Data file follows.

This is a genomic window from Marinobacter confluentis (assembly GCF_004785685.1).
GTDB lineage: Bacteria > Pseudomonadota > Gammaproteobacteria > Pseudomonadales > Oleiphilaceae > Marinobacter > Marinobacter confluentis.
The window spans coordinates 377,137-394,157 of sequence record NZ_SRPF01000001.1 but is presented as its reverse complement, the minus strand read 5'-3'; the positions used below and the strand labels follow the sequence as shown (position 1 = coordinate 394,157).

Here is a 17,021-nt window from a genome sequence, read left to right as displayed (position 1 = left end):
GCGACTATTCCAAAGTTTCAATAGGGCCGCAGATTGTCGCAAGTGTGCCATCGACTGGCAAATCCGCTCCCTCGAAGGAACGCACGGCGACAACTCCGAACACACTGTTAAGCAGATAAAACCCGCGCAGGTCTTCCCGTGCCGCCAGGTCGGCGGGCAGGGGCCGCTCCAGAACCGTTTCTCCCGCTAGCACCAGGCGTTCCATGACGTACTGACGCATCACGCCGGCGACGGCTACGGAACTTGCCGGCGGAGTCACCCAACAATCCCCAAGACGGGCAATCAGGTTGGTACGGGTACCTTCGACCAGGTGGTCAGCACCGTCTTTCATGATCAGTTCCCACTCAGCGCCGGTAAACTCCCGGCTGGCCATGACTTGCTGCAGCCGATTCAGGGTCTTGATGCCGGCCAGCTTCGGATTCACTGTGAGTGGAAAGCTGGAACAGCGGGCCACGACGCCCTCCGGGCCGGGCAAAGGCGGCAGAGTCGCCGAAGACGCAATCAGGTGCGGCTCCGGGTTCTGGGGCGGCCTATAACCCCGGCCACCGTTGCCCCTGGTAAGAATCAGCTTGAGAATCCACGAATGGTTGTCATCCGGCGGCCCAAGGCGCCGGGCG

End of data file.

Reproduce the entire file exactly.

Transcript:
This is a genomic window from Marinobacter confluentis (assembly GCF_004785685.1).
GTDB lineage: Bacteria > Pseudomonadota > Gammaproteobacteria > Pseudomonadales > Oleiphilaceae > Marinobacter > Marinobacter confluentis.
The window spans coordinates 377,137-394,157 of sequence record NZ_SRPF01000001.1 but is presented as its reverse complement, the minus strand read 5'-3'; the positions used below and the strand labels follow the sequence as shown (position 1 = coordinate 394,157).

Here is a 17,021-nt window from a genome sequence, read left to right as displayed (position 1 = left end):
GCGACTATTCCAAAGTTTCAATAGGGCCGCAGATTGTCGCAAGTGTGCCATCGACTGGCAAATCCGCTCCCTCGAAGGAACGCACGGCGACAACTCCGAACACACTGTTAAGCAGATAAAACCCGCGCAGGTCTTCCCGTGCCGCCAGGTCGGCGGGCAGGGGCCGCTCCAGAACCGTTTCTCCCGCTAGCACCAGGCGTTCCATGACGTACTGACGCATCACGCCGGCGACGGCTACGGAACTTGCCGGCGGAGTCACCCAACAATCCCCAAGACGGGCAATCAGGTTGGTACGGGTACCTTCGACCAGGTGGTCAGCACCGTCTTTCATGATCAGTTCCCACTCAGCGCCGGTAAACTCCCGGCTGGCCATGACTTGCTGCAGCCGATTCAGGGTCTTGATGCCGGCCAGCTTCGGATTCACTGTGAGTGGAAAGCTGGAACAGCGGGCCACGACGCCCTCCGGGCCGGGCAAAGGCGGCAGAGTCGCCGAAGACGCAATCAGGTGCGGCTCCGGGTTCTGGGGCGGCCTATAACCCCGGCCACCGTTGCCCCTGGTAAGAATCAGCTTGAGAATCCACGAATGGTTGTCATCCGGCGGCCCAAGGCGCCGGGCG